E: The thing that's hard for me about the local food movement and, even our store, is I know that it's not accessible to everyone. I've talked to some farmers about what we can do to bring prices down.
F: How do you create food accessibility for people with moderate or low incomes?
E: I think there are a lot of things happening in St. Louis that are making that more possible. I mean, there are more farmers' markets, and that's a good way for people to be able to have a little more accessibility. You can find food there that's affordable, but it takes planning. I would say the same at our store. ... We have a lot of people [who] use food stamps come into our store, and I'm excited because, for many people, food is health.
F: How would you improve the St. Louis region?
E: Some of the things we talked about, like at the farmers' market meetings, is to find ways to bring [fresh local food] into communities - a mobile farmers' market, essentially. The other thing is exposing kids to farming so they know what's happening. Maybe, this is just me. But when I go visit a farm, I come back, and I'm just so excited. ... I always come back in a good mood. It's the same way when a farmer comes into the store, and I talk to him about whatever the harvest is or what he's working on or his plans for expansion.
F: What has changed since you and Patrick first got started?
E: I think that farmers are getting smarter about recognizing what their niche is in cities. I think farmers have had to become more [like] businesspeople. ... So that's certainly something I've heard, and a lot of that is from this book I'm working on. I've probably talked to ... over 150 farmers across our state. [I've had] pretty lengthy conversations with some of them.
F: How do farmers determine their niche?
E: They're having more conversations with chefs. They're having more conversations with stores like ours. They're hearing from customers at farmers' markets. The savvy ones are seeing what everyone else is growing and trying to grow something different.
F: So do you see yourself as a conduit?
E: Definitely. I mean, our mission is to build a local food community, and that happens in a lot of different ways. But, as I'm talking to farmers, I can't stop myself from helping them figure out how they are going to distribute their product. It may not be to us, but they're having distribution issues. They have to figure out too, how do I get this product to the customer and you know a lot of those customers are in cities. In Kansas City and Columbia, a lot of their big supermarkets are doing local buying and that's exciting to see because the more that's available, it's just better for everyone.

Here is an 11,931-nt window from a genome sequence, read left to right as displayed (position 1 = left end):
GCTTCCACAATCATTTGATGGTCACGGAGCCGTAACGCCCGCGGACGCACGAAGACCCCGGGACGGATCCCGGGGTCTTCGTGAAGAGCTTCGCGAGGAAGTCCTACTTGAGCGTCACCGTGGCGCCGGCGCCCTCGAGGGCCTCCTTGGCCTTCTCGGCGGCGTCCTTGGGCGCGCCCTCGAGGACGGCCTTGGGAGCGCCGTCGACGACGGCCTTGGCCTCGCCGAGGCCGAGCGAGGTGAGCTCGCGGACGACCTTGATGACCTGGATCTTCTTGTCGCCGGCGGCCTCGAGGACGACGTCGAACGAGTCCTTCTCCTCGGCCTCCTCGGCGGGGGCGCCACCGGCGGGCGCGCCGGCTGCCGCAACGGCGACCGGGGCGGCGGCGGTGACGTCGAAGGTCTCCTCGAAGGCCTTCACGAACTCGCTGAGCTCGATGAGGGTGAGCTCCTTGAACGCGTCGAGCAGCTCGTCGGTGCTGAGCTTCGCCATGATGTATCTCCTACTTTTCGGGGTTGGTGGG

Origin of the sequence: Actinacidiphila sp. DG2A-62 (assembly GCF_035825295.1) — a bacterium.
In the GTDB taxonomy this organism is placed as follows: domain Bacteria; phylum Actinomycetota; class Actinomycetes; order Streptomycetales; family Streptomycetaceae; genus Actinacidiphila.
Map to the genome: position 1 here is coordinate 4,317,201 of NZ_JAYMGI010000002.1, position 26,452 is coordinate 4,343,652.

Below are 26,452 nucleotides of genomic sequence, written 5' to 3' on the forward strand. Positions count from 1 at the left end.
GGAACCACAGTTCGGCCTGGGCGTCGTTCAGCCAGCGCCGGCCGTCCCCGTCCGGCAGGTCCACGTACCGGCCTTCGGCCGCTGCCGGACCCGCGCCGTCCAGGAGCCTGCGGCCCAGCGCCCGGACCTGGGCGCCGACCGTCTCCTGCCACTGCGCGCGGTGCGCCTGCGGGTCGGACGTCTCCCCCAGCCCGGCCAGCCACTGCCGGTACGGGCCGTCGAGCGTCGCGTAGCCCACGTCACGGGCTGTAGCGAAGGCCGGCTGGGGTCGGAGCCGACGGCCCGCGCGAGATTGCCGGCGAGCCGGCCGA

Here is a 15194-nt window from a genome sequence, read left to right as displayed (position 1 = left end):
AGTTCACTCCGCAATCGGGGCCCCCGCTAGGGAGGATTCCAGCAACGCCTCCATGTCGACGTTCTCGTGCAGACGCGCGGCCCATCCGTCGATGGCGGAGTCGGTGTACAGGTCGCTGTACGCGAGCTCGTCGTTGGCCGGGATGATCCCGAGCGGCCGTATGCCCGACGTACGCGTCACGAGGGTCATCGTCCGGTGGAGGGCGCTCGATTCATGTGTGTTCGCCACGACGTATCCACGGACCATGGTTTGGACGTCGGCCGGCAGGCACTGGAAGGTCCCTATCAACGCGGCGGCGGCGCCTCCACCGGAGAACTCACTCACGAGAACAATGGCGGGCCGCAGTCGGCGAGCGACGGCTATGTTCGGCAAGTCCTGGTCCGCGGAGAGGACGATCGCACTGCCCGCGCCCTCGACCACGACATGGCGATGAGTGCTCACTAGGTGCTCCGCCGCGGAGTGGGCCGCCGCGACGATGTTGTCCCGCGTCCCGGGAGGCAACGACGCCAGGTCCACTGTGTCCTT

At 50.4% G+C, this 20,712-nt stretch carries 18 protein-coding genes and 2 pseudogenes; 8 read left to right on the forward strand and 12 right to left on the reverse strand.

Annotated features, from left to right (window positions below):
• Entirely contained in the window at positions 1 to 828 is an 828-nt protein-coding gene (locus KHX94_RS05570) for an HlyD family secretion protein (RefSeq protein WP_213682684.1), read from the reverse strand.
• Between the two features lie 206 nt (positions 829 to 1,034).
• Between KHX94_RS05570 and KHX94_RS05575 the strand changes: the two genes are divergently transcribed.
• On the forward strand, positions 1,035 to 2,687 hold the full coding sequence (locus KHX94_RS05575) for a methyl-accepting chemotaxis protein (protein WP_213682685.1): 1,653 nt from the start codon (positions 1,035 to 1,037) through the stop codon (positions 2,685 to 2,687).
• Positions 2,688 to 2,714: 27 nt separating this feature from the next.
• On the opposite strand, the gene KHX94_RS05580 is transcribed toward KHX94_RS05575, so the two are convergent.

F: What has made you successful?
E: I really feel like a big part of it is ... our employees and their passion. ... When people come into this store, they find a warm environment, and that's going to make them want to come back. And it's a great, fantastic bonus that we're offering a really good product [and good service].
F: What brings people back to the idea of the small neighborhood retailer?
E: There are small stores like ours popping up all over the country. I think it's connecting with people. I think it's knowing your neighborhood. I think it's feeling a part of something. I'm excited if the person behind the counter recognizes me and says, "How're doing, Maddie?" I mean, that feels good.
F: Tell us about your book.
E: So the book is called Missouri Harvest. It will be out in March or April of 2012. [I'm] still working on it, much to Reedy Press' dismay. It's a guidebook to small farms across the state of Missouri. So, essentially, it's divided into meat, vegetables, dairy, fruits and ... other things that are grown in the state. Then, within each chapter, it's divided by region. You'll be ... introduced to some farmers in that region, and it will give a description of the farm ... what it's producing and where to buy the product. And then there will also be a guide in the back of the book ... if you want to support restaurants or stores that are selling local products.
F: Why are you writing it?
E: Oh, why, why? The first time they asked me, I said, "No" because I just didn't have time. And then the second time they asked, I said, "Well, we just opened the expanded store." And the reason I agreed to do it is because I was really wanting to know more [about what] was happening in the state in terms of agriculture and, specifically, the kind of farms that we buy from. ... I'm not saying I have answers to food distribution for millions of people. I don't. But I do feel like it's a step in the right direction. You ask the question, "Is there enough out there?" There is. ... Bring the customers, and we'll find the farmers.